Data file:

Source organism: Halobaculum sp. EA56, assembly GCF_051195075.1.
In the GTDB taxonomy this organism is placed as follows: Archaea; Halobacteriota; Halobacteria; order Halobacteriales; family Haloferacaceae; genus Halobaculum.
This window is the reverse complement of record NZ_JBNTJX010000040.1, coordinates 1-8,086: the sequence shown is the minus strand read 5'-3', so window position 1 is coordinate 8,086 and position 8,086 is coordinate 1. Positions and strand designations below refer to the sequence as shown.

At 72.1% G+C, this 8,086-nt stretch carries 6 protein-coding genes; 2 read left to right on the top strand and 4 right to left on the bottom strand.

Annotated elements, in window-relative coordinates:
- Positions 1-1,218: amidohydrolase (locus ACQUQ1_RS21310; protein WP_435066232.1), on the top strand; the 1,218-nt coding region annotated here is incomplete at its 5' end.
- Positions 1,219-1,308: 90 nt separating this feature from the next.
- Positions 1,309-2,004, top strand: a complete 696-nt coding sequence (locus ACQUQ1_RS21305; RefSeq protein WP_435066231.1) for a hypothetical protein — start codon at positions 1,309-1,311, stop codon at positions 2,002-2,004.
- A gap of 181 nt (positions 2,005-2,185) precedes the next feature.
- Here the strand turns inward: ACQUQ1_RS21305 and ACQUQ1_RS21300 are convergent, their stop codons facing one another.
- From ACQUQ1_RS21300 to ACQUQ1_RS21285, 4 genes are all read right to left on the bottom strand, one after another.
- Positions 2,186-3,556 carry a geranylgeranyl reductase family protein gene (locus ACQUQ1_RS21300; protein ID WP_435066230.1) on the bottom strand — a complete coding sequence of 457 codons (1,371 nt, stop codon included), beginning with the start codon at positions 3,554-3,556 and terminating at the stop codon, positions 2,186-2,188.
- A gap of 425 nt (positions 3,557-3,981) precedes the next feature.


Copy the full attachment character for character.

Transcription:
Source organism: Halobaculum sp. EA56, assembly GCF_051195075.1.
In the GTDB taxonomy this organism is placed as follows: Archaea; Halobacteriota; Halobacteria; order Halobacteriales; family Haloferacaceae; genus Halobaculum.
This window is the reverse complement of record NZ_JBNTJX010000040.1, coordinates 1-8,086: the sequence shown is the minus strand read 5'-3', so window position 1 is coordinate 8,086 and position 8,086 is coordinate 1. Positions and strand designations below refer to the sequence as shown.

At 72.1% G+C, this 8,086-nt stretch carries 6 protein-coding genes; 2 read left to right on the top strand and 4 right to left on the bottom strand.

Annotated elements, in window-relative coordinates:
- Positions 1-1,218: amidohydrolase (locus ACQUQ1_RS21310; protein WP_435066232.1), on the top strand; the 1,218-nt coding region annotated here is incomplete at its 5' end.
- Positions 1,219-1,308: 90 nt separating this feature from the next.
- Positions 1,309-2,004, top strand: a complete 696-nt coding sequence (locus ACQUQ1_RS21305; RefSeq protein WP_435066231.1) for a hypothetical protein — start codon at positions 1,309-1,311, stop codon at positions 2,002-2,004.
- A gap of 181 nt (positions 2,005-2,185) precedes the next feature.
- Here the strand turns inward: ACQUQ1_RS21305 and ACQUQ1_RS21300 are convergent, their stop codons facing one another.
- From ACQUQ1_RS21300 to ACQUQ1_RS21285, 4 genes are all read right to left on the bottom strand, one after another.
- Positions 2,186-3,556 carry a geranylgeranyl reductase family protein gene (locus ACQUQ1_RS21300; protein ID WP_435066230.1) on the bottom strand — a complete coding sequence of 457 codons (1,371 nt, stop codon included), beginning with the start codon at positions 3,554-3,556 and terminating at the stop codon, positions 2,186-2,188.
- A gap of 425 nt (positions 3,557-3,981) precedes the next feature.